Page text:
If you love checking out great slow mo videos, you may have already seen Paul’s previous video, Wavy Gravy. If not, do yourself a favor and click the link.
And here’s Paul’s latest, shot this past weekend on the shores of Lake Winnipeg – footage displaying incredibly intricate detail of a dying dragonfly he found on his deck. It includes interesting narrative and POV sequences.
Recently I took some much needed time off to get out of the city and unwind. I spend most of time behind a camera or hunched in front of my iMac so I really wanted to get down with nature and get some balance back in my life. I went up to my family’s cottage on Lake Winnipeg (one of the world’s largest freshwater lakes) and I witnessed something pretty amazing…and of course, I had to film it! Funny how I went out to relax and ended up giving myself more work! But I find this type of work so rewarding and so relevant. Hopefully it has an effect on the observer.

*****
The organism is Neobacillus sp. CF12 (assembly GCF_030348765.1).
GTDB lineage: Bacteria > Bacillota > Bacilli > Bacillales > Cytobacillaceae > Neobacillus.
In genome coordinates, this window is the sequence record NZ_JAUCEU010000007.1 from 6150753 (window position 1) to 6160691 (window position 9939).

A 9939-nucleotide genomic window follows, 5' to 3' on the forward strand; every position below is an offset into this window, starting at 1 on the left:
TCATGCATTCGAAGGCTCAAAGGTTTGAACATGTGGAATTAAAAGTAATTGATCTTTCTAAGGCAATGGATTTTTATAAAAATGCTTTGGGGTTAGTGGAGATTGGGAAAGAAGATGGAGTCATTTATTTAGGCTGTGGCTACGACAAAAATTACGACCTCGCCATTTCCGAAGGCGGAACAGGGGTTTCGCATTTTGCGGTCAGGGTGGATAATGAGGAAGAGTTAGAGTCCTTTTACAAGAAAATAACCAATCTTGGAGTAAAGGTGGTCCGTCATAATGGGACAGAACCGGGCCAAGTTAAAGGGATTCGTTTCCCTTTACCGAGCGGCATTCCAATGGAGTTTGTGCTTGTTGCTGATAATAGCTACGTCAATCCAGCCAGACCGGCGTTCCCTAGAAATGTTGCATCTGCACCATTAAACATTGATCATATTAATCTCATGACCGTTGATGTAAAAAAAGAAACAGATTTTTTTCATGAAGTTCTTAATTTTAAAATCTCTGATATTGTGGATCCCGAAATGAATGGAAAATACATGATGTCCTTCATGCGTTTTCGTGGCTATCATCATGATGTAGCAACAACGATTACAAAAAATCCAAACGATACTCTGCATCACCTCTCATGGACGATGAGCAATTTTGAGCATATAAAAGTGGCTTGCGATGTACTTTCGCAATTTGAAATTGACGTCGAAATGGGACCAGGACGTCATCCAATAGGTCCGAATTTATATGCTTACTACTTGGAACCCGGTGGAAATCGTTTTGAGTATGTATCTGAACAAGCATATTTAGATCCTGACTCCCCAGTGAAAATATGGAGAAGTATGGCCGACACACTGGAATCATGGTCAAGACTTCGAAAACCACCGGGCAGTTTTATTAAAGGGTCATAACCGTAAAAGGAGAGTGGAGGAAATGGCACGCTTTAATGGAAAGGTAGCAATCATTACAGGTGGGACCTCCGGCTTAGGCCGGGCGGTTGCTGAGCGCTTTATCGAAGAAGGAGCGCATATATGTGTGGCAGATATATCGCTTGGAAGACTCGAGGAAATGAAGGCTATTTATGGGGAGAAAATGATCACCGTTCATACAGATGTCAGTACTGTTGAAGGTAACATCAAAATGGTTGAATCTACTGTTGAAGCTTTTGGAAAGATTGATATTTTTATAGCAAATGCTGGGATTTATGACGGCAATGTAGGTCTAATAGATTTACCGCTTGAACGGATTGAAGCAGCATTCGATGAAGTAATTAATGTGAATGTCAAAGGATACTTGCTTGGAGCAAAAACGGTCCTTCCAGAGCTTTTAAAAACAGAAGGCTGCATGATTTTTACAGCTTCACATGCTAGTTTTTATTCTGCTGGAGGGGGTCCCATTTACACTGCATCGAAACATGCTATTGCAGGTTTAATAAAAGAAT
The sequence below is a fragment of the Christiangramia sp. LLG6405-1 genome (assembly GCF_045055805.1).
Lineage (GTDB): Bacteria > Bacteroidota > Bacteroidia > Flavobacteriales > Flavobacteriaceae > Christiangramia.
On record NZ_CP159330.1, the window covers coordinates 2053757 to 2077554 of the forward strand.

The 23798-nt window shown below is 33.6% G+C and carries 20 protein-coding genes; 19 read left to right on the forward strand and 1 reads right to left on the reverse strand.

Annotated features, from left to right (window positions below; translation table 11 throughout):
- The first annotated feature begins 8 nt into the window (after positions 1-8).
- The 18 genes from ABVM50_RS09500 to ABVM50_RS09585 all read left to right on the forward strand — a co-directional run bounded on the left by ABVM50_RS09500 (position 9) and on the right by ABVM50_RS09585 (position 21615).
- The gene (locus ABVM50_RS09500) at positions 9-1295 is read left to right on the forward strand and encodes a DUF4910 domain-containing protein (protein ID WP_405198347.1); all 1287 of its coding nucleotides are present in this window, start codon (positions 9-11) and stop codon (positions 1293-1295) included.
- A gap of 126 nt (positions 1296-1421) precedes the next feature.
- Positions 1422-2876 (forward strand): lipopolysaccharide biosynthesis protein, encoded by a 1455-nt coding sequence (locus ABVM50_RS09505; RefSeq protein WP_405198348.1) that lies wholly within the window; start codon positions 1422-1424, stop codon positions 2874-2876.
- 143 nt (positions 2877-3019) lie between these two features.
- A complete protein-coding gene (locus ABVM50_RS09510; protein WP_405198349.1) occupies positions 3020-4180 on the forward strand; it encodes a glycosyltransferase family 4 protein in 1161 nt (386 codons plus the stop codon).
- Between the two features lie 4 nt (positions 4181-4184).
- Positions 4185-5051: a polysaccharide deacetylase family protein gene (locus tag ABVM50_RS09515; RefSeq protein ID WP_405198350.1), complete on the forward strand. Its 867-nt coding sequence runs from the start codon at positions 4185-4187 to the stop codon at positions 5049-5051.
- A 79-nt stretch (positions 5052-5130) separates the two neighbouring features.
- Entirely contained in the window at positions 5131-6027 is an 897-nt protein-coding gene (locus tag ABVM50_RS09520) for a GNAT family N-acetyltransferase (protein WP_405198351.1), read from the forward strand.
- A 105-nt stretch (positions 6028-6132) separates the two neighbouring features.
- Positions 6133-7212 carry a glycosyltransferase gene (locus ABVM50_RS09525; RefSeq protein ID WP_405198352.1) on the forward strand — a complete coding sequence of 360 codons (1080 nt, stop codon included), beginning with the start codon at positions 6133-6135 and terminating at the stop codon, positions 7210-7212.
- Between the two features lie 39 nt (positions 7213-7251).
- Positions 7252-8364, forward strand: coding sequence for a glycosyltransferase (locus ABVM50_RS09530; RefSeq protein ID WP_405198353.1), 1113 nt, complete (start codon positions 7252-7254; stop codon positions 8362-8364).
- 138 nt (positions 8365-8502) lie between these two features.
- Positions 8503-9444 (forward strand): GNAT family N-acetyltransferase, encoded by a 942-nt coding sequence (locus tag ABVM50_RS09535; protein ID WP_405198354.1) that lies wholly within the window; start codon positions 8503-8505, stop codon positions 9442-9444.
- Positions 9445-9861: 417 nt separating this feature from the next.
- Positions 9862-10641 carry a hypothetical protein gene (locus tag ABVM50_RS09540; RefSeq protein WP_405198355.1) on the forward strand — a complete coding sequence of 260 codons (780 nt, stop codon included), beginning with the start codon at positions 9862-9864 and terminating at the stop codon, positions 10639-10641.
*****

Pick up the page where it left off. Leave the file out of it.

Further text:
Here’s a little trivia to accompany the video:
- Mosquitoes are so common near Lake Winnipeg, they are affectionately known as the province’s national bird.
- Rather than spraying against the mosquito invasion, the Canadians imported truckloads of dragonflies into Manitoba to combat them.
- We Aussies also have lots of mosquitoes, and call them “mozzies”.
- The footage was shot with a 100mm Macro 2.8 lens, mostly at 2.8 shooting very high shutter.
- In the Vimeo comments, several people confessed to being moved to tears by the video.
- The soundtrack was composed by Gustavo Santaolalla, and is from the Babel Soundtrack
If you loved the video or hate mozzies, let us know why in the comments.